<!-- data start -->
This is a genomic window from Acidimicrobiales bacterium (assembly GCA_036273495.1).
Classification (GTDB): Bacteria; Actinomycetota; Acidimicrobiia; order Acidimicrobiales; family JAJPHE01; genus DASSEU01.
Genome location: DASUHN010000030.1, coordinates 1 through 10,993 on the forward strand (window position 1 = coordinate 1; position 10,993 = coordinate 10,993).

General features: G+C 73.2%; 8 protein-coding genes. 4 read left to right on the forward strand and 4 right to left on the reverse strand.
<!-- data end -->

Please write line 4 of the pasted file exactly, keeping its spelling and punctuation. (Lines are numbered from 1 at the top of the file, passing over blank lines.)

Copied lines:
General features: G+C 73.2%; 8 protein-coding genes. 4 read left to right on the forward strand and 4 right to left on the reverse strand.